Trade Gap Wider than Expected in February, Weighing on Q1 GDP
- The U.S. Trade Gap widened modestly in February, to -$57.6 billion.
- Initial Claims for Unemployment Insurance gained 24,000 for the week ending March 31, to hit 242,000.
The U.S. international trade gap widened modestly in February, to -$57.6 billion, from -$56.7 billion in January. Some of the push on the trade gap came from TV royalties paid out for the Winter Olympics. Total exports increased by 1.7 percent to $204.4 billion in February, while imports also increased by 1.7 percent to $262.0 billion. For January and February, the two-month average of the real (inflation adjusted) trade gap in goods was $128.1 billion ($2009). This is almost exactly the three-month average for the fourth quarter of 2017. This means that as of now, trade looks like it will be a neutral factor for 2018Q1 real GDP. Trade was a big drag in 2017Q4, subtracting 1.2 percentage points from real GDP growth in the quarter. Some of that drag can be attributed to the surge in electronics imports due to the launch of the iPhone 10 last fall. If trade would have been a neutral factor in the fourth quarter of last year, real annualized GDP growth for the quarter would have been a robust 4.1 percent. We are expecting the trade gap to narrow in March, supporting our real GDP growth forecast of about 3.0 percent for the first quarter of 2018. If the trade gap does not narrow in March, we may have to adjust our expectations for GDP down. Fortunately, the unexpected surge in U.S. auto sales in March, back up to a 17.5 million unit annual rate, is a positive factor for first quarter GDP.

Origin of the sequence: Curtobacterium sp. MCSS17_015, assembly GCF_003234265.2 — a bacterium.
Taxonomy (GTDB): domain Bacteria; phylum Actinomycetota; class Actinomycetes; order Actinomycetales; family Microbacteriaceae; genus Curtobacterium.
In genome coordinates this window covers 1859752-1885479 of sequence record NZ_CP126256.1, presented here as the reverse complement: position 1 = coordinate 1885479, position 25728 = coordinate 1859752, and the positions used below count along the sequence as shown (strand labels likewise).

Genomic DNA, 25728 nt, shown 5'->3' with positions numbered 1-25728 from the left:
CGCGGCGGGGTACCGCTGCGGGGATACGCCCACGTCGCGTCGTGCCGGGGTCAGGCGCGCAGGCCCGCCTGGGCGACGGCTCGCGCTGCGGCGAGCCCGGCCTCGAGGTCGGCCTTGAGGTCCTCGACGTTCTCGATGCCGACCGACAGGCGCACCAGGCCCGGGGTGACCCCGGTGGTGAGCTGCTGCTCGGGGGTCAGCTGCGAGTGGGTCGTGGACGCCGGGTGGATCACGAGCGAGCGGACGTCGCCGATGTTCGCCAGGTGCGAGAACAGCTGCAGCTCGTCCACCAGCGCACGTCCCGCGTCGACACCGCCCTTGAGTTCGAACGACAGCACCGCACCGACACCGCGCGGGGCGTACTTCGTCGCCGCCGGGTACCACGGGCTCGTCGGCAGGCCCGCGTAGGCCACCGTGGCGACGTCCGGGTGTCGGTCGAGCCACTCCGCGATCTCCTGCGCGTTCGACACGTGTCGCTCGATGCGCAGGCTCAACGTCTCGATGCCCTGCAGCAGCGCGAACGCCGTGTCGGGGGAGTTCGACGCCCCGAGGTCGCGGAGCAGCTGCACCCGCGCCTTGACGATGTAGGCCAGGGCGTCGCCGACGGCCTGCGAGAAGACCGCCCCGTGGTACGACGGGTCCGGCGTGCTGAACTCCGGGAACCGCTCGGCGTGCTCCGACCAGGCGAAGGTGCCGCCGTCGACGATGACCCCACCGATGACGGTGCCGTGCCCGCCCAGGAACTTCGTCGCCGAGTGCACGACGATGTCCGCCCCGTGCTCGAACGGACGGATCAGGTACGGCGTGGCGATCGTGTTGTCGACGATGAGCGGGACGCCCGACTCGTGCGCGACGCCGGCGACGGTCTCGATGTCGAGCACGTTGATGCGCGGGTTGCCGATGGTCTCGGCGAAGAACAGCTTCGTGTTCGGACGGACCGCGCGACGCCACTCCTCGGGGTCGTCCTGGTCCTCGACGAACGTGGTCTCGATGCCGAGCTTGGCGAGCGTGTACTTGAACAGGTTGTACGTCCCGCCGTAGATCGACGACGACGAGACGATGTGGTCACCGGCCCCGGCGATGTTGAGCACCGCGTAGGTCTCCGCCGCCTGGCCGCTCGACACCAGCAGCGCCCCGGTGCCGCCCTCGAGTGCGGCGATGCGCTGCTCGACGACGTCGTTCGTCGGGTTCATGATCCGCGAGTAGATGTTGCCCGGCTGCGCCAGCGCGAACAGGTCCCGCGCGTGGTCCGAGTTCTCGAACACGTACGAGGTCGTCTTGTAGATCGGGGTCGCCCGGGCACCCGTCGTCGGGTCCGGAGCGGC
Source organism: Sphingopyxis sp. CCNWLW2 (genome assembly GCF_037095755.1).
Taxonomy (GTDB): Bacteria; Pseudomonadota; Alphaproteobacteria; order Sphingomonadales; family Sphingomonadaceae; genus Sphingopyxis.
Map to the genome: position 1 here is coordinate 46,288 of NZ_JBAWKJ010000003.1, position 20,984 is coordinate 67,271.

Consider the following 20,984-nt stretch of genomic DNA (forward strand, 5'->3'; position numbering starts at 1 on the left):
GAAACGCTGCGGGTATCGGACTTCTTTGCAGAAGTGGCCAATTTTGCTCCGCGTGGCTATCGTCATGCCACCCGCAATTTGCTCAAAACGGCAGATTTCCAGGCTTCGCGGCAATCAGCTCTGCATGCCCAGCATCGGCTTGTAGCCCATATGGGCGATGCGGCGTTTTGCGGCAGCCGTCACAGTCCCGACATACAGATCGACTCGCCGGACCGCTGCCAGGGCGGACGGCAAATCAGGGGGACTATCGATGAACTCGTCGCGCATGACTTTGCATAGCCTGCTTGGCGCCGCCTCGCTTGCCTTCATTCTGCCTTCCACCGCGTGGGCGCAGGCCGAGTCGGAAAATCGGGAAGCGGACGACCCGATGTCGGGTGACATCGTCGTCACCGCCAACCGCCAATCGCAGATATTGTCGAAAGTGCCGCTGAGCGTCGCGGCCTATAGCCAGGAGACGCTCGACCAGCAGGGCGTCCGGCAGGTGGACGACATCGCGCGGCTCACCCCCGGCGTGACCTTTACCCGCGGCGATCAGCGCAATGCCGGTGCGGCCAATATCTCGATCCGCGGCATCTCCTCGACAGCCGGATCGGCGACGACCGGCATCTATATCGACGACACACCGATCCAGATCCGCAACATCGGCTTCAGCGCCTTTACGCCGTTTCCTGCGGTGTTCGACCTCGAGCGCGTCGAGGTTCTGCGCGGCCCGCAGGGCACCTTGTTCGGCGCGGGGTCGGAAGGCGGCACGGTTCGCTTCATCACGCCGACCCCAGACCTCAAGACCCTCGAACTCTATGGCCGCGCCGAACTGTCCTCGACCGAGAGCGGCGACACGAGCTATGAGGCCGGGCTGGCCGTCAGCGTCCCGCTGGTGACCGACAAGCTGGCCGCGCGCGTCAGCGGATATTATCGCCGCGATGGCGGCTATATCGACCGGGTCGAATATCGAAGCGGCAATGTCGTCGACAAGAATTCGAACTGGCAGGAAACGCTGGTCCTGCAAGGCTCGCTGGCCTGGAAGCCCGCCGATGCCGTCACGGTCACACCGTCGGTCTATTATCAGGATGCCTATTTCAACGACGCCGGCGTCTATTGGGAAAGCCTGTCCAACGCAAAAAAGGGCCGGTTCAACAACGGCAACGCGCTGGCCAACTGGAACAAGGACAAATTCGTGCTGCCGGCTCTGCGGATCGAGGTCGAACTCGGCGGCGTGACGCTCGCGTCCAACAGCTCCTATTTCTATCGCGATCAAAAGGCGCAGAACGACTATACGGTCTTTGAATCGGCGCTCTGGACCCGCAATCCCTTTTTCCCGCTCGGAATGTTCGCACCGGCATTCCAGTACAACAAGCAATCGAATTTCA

Initial claims for unemployment insurance increased by a larger-than-expected 24,000 for the final week of March, to hit 242,000, still a very low level. The UI claims weekly data can be jumpy this time of year because of weather, seasonal adjustment factors and the timing of the Easter holiday. Continuing claims for unemployment insurance fell by 64,000 for the week ending March 24, to hit a very low 1,808,000. We see nothing in the weekly labor data to alter our expectation of about 210,000 net new payroll jobs in the March payroll data that will be released tomorrow morning.
Market Reaction: U.S. equity markets opened with gains. The yield on 10-Year Treasury bonds is up to 2.82 percent. NYMEX crude oil is up to $63.64/barrel. Natural gas futures are down to $2.67/mmbtu.
For a PDF version of this report click here: International-Trade-04052018.
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